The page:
Jeremy Irons and Lesley Manville on 'Long Day's Journey Into Night'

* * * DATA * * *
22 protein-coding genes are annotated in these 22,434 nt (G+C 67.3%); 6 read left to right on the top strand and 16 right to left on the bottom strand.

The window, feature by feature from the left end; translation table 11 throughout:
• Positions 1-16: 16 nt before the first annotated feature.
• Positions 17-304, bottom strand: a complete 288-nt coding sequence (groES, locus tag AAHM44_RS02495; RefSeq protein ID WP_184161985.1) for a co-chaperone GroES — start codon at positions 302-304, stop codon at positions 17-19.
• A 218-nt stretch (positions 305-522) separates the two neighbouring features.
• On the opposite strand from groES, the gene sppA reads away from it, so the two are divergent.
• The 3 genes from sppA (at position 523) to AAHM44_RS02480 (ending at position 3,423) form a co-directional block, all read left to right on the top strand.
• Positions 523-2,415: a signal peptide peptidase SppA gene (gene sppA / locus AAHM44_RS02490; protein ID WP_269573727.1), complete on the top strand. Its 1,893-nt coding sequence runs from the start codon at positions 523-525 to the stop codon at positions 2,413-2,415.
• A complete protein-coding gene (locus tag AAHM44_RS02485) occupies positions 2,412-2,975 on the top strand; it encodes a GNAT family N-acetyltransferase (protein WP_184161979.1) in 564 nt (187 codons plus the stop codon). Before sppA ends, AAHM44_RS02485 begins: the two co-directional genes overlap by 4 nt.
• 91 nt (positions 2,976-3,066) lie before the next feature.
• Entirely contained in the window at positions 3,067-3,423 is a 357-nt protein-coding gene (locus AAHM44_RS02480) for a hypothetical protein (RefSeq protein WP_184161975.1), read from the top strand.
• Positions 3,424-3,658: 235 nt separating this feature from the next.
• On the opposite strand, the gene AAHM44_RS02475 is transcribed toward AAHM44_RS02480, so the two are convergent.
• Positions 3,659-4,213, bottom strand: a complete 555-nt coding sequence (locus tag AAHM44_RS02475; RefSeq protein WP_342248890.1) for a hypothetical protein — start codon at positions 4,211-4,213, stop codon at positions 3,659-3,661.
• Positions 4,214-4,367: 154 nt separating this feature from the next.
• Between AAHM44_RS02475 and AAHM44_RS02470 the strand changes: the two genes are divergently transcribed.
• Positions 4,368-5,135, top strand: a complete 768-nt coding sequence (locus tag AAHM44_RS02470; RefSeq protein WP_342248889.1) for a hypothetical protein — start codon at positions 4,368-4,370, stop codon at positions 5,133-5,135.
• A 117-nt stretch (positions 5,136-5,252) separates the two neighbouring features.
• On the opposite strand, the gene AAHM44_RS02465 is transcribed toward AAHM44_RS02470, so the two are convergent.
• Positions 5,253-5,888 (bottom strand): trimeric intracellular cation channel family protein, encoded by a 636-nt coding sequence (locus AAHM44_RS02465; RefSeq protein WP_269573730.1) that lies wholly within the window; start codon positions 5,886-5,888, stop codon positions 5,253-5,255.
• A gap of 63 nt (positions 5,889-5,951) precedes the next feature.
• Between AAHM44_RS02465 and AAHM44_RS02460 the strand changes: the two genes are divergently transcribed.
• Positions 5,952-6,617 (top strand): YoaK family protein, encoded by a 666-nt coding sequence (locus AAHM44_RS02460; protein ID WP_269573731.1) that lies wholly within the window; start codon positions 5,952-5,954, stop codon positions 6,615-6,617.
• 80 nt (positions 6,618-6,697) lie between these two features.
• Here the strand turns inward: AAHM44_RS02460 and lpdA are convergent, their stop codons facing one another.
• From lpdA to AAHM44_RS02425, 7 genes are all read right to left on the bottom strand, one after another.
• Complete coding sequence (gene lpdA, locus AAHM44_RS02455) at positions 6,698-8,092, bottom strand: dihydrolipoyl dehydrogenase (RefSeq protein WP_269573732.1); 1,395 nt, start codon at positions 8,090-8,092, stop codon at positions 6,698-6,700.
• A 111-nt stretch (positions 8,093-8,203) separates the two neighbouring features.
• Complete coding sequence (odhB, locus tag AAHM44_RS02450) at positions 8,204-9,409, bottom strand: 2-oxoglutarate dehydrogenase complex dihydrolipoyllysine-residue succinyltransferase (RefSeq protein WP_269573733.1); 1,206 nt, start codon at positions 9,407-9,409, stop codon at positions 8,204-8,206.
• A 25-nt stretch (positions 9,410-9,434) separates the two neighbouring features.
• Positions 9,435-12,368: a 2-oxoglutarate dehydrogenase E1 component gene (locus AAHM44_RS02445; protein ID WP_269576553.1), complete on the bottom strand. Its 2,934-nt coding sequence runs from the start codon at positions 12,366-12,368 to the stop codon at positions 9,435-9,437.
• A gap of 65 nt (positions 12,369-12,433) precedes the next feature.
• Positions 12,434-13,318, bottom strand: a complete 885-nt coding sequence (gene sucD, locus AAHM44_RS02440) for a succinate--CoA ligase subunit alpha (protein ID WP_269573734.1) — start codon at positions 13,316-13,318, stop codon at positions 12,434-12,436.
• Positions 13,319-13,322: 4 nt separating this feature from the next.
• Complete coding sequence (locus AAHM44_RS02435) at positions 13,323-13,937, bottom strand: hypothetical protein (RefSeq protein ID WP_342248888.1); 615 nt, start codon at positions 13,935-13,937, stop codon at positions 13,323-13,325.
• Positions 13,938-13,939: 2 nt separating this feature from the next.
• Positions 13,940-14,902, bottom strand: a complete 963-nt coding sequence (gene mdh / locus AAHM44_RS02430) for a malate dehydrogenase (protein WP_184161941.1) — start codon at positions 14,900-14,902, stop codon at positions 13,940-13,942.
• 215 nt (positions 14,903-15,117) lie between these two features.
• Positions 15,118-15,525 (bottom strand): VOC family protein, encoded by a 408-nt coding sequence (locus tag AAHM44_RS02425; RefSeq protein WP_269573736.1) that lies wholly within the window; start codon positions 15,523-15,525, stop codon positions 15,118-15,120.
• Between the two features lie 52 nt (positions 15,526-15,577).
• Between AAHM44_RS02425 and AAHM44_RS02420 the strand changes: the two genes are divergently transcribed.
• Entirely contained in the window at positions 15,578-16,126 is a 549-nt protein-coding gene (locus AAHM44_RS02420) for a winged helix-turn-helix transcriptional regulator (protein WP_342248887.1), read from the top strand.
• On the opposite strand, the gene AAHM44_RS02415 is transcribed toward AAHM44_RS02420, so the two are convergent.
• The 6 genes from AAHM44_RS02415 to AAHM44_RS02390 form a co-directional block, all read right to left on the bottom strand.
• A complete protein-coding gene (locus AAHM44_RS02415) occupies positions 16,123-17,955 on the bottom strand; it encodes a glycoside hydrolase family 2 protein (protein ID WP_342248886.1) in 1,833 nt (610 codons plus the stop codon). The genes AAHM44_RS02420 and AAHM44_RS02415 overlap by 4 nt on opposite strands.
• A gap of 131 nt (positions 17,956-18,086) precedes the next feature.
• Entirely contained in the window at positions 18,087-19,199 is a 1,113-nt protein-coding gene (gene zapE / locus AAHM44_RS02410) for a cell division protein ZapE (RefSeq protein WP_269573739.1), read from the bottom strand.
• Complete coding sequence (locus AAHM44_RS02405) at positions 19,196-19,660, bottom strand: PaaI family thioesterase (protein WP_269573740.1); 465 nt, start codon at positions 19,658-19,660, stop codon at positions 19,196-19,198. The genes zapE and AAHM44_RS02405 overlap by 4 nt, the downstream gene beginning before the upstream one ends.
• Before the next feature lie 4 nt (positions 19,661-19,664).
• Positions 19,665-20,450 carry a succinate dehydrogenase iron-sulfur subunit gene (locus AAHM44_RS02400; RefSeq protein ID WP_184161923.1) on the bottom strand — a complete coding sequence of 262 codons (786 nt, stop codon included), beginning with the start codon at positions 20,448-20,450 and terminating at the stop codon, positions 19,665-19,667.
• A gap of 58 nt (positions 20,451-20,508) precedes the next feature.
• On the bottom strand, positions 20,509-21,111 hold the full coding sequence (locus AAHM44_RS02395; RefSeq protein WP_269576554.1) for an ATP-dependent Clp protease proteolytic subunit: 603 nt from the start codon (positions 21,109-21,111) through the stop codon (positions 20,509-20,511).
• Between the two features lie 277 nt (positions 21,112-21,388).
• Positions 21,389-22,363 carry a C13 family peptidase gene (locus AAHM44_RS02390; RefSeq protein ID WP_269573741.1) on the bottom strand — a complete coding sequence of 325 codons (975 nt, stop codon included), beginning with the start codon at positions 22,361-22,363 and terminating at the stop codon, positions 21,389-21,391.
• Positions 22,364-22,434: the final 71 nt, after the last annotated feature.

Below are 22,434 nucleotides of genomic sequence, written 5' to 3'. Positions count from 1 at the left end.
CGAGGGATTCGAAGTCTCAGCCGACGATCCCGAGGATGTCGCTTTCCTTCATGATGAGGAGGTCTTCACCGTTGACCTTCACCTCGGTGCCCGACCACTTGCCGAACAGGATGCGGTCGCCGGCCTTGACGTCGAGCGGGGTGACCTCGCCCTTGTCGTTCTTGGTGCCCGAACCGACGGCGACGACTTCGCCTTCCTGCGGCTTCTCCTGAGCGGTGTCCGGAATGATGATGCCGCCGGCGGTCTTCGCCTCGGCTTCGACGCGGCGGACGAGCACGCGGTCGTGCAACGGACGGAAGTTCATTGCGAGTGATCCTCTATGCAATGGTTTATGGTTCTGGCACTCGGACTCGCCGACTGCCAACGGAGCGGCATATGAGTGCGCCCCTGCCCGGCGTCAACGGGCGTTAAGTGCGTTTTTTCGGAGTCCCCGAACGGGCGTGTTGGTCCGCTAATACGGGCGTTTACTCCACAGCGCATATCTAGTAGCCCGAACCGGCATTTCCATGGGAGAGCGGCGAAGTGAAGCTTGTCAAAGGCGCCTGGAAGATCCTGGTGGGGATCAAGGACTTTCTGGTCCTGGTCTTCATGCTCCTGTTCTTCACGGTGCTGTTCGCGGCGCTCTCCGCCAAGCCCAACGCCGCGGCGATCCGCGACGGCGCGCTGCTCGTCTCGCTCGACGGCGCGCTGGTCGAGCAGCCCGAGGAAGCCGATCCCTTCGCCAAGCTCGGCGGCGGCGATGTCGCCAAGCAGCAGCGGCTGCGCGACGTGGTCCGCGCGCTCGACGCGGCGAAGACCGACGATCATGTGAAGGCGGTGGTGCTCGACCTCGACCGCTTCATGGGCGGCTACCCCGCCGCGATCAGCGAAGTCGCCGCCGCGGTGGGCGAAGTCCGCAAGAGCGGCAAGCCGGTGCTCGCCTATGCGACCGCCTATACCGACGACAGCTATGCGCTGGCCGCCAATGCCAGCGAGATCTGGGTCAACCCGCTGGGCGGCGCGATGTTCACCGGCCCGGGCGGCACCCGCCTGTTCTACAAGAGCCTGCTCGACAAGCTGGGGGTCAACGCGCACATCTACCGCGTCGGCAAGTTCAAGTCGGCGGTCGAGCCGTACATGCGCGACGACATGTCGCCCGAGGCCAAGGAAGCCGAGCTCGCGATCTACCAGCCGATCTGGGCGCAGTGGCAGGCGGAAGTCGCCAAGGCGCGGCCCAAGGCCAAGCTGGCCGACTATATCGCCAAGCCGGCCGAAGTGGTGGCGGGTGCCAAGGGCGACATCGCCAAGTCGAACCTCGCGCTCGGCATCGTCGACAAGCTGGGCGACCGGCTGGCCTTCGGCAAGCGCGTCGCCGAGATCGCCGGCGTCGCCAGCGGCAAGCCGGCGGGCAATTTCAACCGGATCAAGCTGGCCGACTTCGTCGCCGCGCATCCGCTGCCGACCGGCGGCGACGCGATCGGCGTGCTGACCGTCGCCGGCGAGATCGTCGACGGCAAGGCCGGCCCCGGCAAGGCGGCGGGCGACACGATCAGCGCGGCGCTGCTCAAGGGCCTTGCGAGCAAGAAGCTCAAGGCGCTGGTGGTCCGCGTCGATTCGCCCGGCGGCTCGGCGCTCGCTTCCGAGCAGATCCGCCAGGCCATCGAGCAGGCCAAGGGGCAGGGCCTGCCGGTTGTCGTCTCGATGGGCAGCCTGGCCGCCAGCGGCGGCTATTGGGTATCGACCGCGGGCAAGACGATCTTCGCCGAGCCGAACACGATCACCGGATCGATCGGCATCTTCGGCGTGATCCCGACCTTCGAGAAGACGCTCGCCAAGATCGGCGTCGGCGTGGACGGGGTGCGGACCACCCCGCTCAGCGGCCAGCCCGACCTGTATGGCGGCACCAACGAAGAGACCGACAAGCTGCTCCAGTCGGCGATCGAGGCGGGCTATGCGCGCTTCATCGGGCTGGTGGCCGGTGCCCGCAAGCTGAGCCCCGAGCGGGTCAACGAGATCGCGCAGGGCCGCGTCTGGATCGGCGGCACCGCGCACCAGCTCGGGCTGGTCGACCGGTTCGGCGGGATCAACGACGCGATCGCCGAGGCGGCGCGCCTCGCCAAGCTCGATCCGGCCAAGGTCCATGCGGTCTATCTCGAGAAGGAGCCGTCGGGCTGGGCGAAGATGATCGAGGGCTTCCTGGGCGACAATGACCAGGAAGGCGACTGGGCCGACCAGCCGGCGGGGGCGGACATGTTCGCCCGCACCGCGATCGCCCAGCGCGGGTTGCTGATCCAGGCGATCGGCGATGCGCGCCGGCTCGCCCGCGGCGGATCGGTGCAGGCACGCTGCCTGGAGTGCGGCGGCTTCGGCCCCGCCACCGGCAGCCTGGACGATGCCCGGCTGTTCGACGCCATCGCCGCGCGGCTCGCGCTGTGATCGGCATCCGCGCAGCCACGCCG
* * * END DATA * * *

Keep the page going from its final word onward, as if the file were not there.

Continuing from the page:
‘I’ve done a lot of plays,’ says Lesley Manville, with some understatement. ‘A lot of great plays: Caryl Churchill, Chekhov, Ibsen, Strindberg, Shakespeare. But I don’t think I’m overselling it by saying that this is the greatest play I’ve ever done.’ The work in question is Eugene O’Neill’s titanic ‘Long Day’s Journey into Night’. A three-and-a-half-hour eruption of pain that depicts the disintegration of the broken Tyrone family – a thinly veiled version of O’Neill’s own clan – he wrote it clandestinely and stipulated that it wasn’t to be published until 25 years after his death, and never performed. In fact it was published and performed a mere three years after, in 1956, and swiftly went on to win the Pulitzer Prize for Drama and secure its reputation as the greatest American play ever written. ‘I feel the same,’ says Jeremy Irons, Manville’s co-star in a new West End revival of the masterpiece. ‘It’s something to do with the fact that he locked himself away for so long writing it, trying to understand his parents and what he was. He doesn’t judge, he doesn’t do anything for effect; instead, he simply wrote what he wanted to say, and that makes it a very rare play.’ Irons plays James Tyrone, the patriarch of the family, a classical actor who has sold his artistry down the river by staying in the same role, for money, for most of his life (O’Neill’s father played the title role in ‘The Count of Monte Cristo’ north of 6,000 times). Manville is Mary Tyrone, who – like O’N
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